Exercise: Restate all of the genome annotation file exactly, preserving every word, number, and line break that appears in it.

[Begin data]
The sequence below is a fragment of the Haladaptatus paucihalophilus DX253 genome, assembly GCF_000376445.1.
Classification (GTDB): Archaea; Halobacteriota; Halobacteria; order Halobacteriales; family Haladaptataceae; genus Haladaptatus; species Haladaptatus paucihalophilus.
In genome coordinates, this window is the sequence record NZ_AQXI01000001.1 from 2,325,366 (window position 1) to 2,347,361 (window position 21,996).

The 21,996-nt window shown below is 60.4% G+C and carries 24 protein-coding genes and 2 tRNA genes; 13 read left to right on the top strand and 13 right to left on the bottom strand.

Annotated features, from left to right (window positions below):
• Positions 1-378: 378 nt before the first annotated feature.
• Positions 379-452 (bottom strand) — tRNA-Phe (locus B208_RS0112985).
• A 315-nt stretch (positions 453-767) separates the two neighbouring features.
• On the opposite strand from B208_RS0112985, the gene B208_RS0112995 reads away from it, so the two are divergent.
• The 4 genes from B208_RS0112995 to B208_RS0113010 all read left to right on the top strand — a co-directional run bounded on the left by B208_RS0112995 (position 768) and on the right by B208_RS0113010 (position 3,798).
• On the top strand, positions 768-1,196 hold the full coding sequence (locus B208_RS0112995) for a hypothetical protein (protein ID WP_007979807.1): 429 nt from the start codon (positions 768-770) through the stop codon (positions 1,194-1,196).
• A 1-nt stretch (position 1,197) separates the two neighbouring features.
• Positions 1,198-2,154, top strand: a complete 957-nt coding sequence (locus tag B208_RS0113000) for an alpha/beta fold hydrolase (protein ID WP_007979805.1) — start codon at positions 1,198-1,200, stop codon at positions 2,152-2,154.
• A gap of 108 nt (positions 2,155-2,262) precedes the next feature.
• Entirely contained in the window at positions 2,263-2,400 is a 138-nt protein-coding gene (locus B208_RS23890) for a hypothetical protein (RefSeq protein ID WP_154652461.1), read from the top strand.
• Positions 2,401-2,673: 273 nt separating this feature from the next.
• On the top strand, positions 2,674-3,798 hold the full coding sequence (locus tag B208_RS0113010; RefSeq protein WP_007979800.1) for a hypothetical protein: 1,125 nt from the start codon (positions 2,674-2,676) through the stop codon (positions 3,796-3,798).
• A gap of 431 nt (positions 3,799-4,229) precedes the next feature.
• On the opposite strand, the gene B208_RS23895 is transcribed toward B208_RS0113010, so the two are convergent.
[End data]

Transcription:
The sequence below is a fragment of the Haladaptatus paucihalophilus DX253 genome, assembly GCF_000376445.1.
Classification (GTDB): Archaea; Halobacteriota; Halobacteria; order Halobacteriales; family Haladaptataceae; genus Haladaptatus; species Haladaptatus paucihalophilus.
In genome coordinates, this window is the sequence record NZ_AQXI01000001.1 from 2,325,366 (window position 1) to 2,347,361 (window position 21,996).

The 21,996-nt window shown below is 60.4% G+C and carries 24 protein-coding genes and 2 tRNA genes; 13 read left to right on the top strand and 13 right to left on the bottom strand.

Annotated features, from left to right (window positions below):
• Positions 1-378: 378 nt before the first annotated feature.
• Positions 379-452 (bottom strand) — tRNA-Phe (locus B208_RS0112985).
• A 315-nt stretch (positions 453-767) separates the two neighbouring features.
• On the opposite strand from B208_RS0112985, the gene B208_RS0112995 reads away from it, so the two are divergent.
• The 4 genes from B208_RS0112995 to B208_RS0113010 all read left to right on the top strand — a co-directional run bounded on the left by B208_RS0112995 (position 768) and on the right by B208_RS0113010 (position 3,798).
• On the top strand, positions 768-1,196 hold the full coding sequence (locus B208_RS0112995) for a hypothetical protein (protein ID WP_007979807.1): 429 nt from the start codon (positions 768-770) through the stop codon (positions 1,194-1,196).
• A 1-nt stretch (position 1,197) separates the two neighbouring features.
• Positions 1,198-2,154, top strand: a complete 957-nt coding sequence (locus tag B208_RS0113000) for an alpha/beta fold hydrolase (protein ID WP_007979805.1) — start codon at positions 1,198-1,200, stop codon at positions 2,152-2,154.
• A gap of 108 nt (positions 2,155-2,262) precedes the next feature.
• Entirely contained in the window at positions 2,263-2,400 is a 138-nt protein-coding gene (locus B208_RS23890) for a hypothetical protein (RefSeq protein ID WP_154652461.1), read from the top strand.
• Positions 2,401-2,673: 273 nt separating this feature from the next.
• On the top strand, positions 2,674-3,798 hold the full coding sequence (locus tag B208_RS0113010; RefSeq protein WP_007979800.1) for a hypothetical protein: 1,125 nt from the start codon (positions 2,674-2,676) through the stop codon (positions 3,796-3,798).
• A gap of 431 nt (positions 3,799-4,229) precedes the next feature.
• On the opposite strand, the gene B208_RS23895 is transcribed toward B208_RS0113010, so the two are convergent.